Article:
Bristol Myers Squibb engaged in Acceleron buyout talks but couldn't justify the price: report

Lawyers reviewing paperwork
Bristol Myers Squibb made Acceleron an offer that wasn't related to a buyout, but Acceleron turned it down. (Getty Images: Audtakorn Sutarmjam / EyeEm)

Even though Acceleron sold itself to Merck for $180 per share last month, the company evaluated other options before pulling the trigger. One of those options was seeing whether Bristol Myers Squibb would be interested in a deal, Bloomberg reports

After Merck submitted its first offer to buy Acceleron for $160 per share back in July, Acceleron and its advisors reached out to "Party A" to see if it would be interested in pursuing a buyout, a Tuesday securities filing shows. The company believed "Party A" would be the "most likely competitive bidder."

"Party A" was Bristol Myers Squibb, Bloomberg reported Wednesday, citing a person familiar with the talks. The global drugmaker is Acceleron's partner on the FDA-approved anemia drug Reblozyl, and it holds a stake in Acceleron through its prior Celgene buyout.

About a week after Accleron CEO Habib Dable contacted BMS CEO Giovanni Caforio to discuss a potential deal, BMS and Acceleron entered a confidentiality agreement, according to the SEC filing and Bloomberg's report. Acceleron gave BMS access to its "data room" and held a series of technical presentations and due diligence meetings" with BMS representatives in the following days.

Discussions with BMS and Merck were clearly happening in parallel. While BMS entered its confidentiality agreement and started due diligence on August 16 and 17, respectively, Merck's revised confidentiality agreement was inked on August 17, with due diligence starting several days later.

Ultimately, BMS decided that Acceleron's pulmonary arterial hypertension candidate sotatercept "failed to support an acquisition proposal" at the company's current value, the filing said. BMS did instead offer Acceleron full forgiveness of Reblozyl royalties in exchange for future forgiveness on potential sotatercept royalties that BMS might owe, but Acceleron turned that offer down.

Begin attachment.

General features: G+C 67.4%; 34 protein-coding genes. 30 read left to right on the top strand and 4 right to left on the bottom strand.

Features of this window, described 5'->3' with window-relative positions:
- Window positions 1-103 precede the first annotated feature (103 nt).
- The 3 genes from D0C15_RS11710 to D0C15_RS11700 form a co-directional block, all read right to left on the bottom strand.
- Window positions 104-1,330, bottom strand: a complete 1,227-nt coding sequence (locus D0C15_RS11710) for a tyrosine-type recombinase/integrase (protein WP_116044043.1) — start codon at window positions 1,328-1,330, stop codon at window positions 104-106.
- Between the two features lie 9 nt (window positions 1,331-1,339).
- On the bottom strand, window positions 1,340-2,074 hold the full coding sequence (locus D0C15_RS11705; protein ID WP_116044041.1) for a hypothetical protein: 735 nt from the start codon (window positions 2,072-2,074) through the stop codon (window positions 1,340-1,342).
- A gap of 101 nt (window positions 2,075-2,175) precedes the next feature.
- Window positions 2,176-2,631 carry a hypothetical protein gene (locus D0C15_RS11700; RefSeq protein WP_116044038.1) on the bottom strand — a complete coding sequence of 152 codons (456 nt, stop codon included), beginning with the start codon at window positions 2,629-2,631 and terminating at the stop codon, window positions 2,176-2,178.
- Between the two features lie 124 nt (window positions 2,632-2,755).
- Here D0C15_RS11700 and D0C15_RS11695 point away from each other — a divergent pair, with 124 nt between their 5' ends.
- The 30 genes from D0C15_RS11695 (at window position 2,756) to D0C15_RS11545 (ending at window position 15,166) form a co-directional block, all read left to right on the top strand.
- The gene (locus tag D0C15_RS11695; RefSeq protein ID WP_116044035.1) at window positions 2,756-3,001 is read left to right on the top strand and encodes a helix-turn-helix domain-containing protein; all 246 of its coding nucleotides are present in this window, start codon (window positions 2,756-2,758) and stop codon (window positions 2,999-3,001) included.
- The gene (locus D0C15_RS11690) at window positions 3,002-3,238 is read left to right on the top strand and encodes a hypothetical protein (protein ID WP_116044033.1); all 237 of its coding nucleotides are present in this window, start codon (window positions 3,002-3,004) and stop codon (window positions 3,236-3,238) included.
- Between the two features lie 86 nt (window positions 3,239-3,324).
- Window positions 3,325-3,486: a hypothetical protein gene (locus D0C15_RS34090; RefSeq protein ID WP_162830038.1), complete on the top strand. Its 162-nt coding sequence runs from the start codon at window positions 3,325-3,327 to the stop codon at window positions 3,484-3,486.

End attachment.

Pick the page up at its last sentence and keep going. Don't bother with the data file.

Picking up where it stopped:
RELATED: Merck started its Acceleron pursuit at $160 per share, but CEO Davis balked at paying more than $180

In the end, Merck ended up paying $180 per share for Acceleron, or $11.5 billion, in a deal announced September 30. That price was up from the company's original July offer of $160 per share, or $10.2 billion.

Merck's initial offer represented a 39% premium to Acceleron's share price at the time, and Acceleron's stocks peaked at $182.78 on September 28 after the press started to get wind of the talks before the deal was public.

During the talks, Acceleron and its advisors also reached out to an unnamed company, "Party C," to discuss a potential deal. That company declined to engage in talks because it was pursuing "other strategic priorities," the filing said. 

Another company, "Party B," reached out to Acceleron after Bloomberg published an article on September 24 about the company being the subject of buyout interest. In response, Acceleron told the company that a "serious proposal would need to contain a price, an antitrust clearance commitment and a commitment to an expeditious timeline." A few days later, "Party B" told Acceleron it "could not be competitive with the price that was speculated in the market and was unwilling to make the regulatory clearance commitment."

RELATED: Trouble builds for Merck's $11.5B Acceleron buy as activist investor behind Gilead's Immunomedics deal says too early, too cheap

So the spoils went to Merck. For the New Jersey drugmaker, the Acceleron purchase would help reduce its dependence on megablockbuster cancer drug Keytruda, which is expected to lose U.S. exclusivity in 2028. Aside from sotatercept, the acquisition also gives the company partial rights to Reblozyl. Merck hopes the deal will close this year.

Even after the Acceleron deal, Merck's CEO Robert Davis still has an appetite for dealmaking, he told The Financial Times earlier this month. Sources told the newspaper that mRNA-focused companies and perhaps even neuroscience drugmaker Biogen could be on the company's M&A radar.